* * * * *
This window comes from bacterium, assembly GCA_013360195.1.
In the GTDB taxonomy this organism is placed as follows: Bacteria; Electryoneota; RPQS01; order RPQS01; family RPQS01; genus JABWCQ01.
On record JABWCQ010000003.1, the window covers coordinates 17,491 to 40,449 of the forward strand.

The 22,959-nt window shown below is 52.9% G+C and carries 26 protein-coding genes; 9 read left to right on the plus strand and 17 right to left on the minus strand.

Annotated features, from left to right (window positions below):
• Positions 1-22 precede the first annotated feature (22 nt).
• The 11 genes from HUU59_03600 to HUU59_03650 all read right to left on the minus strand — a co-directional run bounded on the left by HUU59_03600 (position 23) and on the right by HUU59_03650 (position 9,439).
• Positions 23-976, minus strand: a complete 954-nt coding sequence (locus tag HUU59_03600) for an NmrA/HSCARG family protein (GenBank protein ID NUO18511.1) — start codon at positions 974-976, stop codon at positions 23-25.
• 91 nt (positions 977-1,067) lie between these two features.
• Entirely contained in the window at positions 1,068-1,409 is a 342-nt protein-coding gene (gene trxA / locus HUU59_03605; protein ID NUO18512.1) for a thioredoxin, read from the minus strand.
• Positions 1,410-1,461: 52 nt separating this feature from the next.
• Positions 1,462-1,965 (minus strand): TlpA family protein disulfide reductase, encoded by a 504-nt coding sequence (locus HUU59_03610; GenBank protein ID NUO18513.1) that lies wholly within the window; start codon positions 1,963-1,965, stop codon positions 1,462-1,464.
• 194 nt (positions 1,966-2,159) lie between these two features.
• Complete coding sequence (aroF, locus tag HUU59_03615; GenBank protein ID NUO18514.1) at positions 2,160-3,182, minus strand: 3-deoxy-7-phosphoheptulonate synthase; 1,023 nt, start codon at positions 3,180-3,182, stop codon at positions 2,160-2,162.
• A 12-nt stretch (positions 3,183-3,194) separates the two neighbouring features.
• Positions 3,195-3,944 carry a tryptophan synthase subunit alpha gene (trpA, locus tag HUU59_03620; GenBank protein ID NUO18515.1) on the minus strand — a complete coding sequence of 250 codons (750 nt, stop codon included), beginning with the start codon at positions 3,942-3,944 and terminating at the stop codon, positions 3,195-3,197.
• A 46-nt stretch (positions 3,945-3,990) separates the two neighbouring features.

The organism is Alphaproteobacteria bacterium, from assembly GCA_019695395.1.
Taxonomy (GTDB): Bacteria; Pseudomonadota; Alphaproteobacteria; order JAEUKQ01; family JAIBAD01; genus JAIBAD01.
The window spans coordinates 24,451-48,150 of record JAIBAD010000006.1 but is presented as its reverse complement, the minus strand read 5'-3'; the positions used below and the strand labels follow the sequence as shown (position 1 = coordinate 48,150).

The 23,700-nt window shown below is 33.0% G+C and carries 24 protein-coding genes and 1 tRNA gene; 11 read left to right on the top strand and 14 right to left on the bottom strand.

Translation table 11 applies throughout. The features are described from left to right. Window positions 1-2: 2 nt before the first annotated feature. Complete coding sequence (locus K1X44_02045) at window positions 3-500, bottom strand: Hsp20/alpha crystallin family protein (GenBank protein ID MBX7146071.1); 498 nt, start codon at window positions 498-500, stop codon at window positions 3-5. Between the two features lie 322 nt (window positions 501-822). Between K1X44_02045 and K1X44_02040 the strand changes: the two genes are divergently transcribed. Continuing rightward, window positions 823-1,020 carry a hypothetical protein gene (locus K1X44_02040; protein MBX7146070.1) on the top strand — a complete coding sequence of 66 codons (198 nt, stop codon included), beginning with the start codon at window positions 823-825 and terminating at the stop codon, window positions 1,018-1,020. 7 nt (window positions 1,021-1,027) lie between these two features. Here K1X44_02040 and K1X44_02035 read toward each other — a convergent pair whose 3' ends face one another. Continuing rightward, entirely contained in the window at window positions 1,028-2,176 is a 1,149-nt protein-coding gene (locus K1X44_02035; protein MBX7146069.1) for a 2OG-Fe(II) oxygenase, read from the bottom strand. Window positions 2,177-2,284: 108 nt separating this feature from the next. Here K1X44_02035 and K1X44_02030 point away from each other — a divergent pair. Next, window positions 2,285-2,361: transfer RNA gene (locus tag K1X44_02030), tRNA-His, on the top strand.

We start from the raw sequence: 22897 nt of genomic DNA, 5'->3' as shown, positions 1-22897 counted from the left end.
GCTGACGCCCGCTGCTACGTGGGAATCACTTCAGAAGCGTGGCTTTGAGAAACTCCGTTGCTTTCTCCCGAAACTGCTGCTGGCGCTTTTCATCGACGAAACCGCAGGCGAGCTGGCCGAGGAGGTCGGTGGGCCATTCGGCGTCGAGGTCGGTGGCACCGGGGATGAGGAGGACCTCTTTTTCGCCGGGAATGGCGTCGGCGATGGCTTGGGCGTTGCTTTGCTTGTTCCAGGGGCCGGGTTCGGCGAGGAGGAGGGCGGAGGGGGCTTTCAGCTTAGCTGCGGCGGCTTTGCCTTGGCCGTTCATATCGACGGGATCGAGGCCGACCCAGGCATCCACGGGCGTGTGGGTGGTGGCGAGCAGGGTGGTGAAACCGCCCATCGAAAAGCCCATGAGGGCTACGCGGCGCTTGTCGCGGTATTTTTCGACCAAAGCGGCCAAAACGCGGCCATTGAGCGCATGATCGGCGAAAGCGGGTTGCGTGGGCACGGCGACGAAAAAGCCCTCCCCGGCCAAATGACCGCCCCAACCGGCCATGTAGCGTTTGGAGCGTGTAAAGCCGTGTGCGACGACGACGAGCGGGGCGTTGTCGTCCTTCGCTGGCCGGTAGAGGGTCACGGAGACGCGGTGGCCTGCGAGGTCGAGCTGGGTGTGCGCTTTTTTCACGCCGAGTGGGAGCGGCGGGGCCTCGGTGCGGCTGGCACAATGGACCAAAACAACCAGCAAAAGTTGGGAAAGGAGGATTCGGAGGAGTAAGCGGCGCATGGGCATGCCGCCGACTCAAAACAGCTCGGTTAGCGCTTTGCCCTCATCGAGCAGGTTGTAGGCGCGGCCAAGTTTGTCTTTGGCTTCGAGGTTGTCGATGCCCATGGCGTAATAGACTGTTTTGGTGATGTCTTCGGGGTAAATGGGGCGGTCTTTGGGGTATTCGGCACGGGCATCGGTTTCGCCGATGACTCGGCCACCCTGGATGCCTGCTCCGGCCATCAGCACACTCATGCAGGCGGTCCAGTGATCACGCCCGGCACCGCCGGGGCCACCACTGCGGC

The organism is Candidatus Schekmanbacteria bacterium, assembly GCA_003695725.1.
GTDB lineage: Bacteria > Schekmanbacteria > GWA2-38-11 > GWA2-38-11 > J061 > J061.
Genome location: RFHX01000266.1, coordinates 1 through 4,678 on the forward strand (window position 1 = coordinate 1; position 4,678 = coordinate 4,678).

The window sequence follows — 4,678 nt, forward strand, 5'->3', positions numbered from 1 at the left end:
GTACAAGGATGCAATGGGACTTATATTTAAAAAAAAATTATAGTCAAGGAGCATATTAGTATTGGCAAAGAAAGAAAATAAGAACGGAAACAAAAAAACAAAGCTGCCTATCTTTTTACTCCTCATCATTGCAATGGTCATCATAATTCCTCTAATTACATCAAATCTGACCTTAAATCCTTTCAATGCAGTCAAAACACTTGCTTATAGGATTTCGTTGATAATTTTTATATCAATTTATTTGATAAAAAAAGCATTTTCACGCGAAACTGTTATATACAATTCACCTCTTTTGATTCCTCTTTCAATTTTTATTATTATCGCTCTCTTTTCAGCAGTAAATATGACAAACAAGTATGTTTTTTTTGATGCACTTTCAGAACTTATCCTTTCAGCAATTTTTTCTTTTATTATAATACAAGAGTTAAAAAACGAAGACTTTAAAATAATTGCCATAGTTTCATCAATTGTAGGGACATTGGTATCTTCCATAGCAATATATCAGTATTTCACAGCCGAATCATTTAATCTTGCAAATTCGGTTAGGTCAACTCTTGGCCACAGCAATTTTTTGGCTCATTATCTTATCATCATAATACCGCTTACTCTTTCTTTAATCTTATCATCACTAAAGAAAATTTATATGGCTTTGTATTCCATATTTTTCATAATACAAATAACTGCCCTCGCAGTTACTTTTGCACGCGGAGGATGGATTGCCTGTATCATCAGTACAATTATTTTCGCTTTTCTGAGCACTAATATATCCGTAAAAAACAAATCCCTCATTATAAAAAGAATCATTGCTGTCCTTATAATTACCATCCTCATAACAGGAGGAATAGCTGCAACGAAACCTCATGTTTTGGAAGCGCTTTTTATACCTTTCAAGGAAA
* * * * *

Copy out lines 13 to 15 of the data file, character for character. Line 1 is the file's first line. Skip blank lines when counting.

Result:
• 194 nt (positions 1,966-2,159) lie between these two features.
• Complete coding sequence (aroF, locus tag HUU59_03615; GenBank protein ID NUO18514.1) at positions 2,160-3,182, minus strand: 3-deoxy-7-phosphoheptulonate synthase; 1,023 nt, start codon at positions 3,180-3,182, stop codon at positions 2,160-2,162.
• A 12-nt stretch (positions 3,183-3,194) separates the two neighbouring features.